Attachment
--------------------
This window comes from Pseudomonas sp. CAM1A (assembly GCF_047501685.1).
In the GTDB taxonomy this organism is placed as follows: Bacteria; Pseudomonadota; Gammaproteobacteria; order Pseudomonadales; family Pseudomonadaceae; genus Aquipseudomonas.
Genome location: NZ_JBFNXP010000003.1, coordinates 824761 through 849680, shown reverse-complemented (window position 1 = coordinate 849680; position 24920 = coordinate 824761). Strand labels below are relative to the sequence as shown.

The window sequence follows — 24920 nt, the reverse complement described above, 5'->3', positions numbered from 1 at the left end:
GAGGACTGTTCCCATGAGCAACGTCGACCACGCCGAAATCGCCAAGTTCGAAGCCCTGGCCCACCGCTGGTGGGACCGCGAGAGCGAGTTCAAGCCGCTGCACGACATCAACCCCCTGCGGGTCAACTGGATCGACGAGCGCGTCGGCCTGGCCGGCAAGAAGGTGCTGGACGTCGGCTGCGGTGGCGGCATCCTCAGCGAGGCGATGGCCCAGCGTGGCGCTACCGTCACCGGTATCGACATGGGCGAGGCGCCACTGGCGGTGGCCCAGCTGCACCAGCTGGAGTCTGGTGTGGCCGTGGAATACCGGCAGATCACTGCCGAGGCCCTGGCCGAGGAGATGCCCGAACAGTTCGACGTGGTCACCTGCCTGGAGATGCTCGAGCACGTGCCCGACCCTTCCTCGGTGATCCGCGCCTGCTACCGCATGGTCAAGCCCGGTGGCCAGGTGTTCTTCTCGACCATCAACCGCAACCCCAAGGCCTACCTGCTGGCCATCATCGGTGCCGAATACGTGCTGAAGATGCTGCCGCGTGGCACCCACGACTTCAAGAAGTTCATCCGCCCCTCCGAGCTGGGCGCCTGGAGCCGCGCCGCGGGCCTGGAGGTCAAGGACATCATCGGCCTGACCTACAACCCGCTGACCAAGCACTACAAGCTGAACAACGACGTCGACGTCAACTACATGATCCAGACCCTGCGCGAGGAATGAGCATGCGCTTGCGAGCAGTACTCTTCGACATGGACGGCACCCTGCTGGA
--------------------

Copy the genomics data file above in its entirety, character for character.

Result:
This window comes from Pseudomonas sp. CAM1A (assembly GCF_047501685.1).
In the GTDB taxonomy this organism is placed as follows: Bacteria; Pseudomonadota; Gammaproteobacteria; order Pseudomonadales; family Pseudomonadaceae; genus Aquipseudomonas.
Genome location: NZ_JBFNXP010000003.1, coordinates 824761 through 849680, shown reverse-complemented (window position 1 = coordinate 849680; position 24920 = coordinate 824761). Strand labels below are relative to the sequence as shown.

The window sequence follows — 24920 nt, the reverse complement described above, 5'->3', positions numbered from 1 at the left end:
GAGGACTGTTCCCATGAGCAACGTCGACCACGCCGAAATCGCCAAGTTCGAAGCCCTGGCCCACCGCTGGTGGGACCGCGAGAGCGAGTTCAAGCCGCTGCACGACATCAACCCCCTGCGGGTCAACTGGATCGACGAGCGCGTCGGCCTGGCCGGCAAGAAGGTGCTGGACGTCGGCTGCGGTGGCGGCATCCTCAGCGAGGCGATGGCCCAGCGTGGCGCTACCGTCACCGGTATCGACATGGGCGAGGCGCCACTGGCGGTGGCCCAGCTGCACCAGCTGGAGTCTGGTGTGGCCGTGGAATACCGGCAGATCACTGCCGAGGCCCTGGCCGAGGAGATGCCCGAACAGTTCGACGTGGTCACCTGCCTGGAGATGCTCGAGCACGTGCCCGACCCTTCCTCGGTGATCCGCGCCTGCTACCGCATGGTCAAGCCCGGTGGCCAGGTGTTCTTCTCGACCATCAACCGCAACCCCAAGGCCTACCTGCTGGCCATCATCGGTGCCGAATACGTGCTGAAGATGCTGCCGCGTGGCACCCACGACTTCAAGAAGTTCATCCGCCCCTCCGAGCTGGGCGCCTGGAGCCGCGCCGCGGGCCTGGAGGTCAAGGACATCATCGGCCTGACCTACAACCCGCTGACCAAGCACTACAAGCTGAACAACGACGTCGACGTCAACTACATGATCCAGACCCTGCGCGAGGAATGAGCATGCGCTTGCGAGCAGTACTCTTCGACATGGACGGCACCCTGCTGGA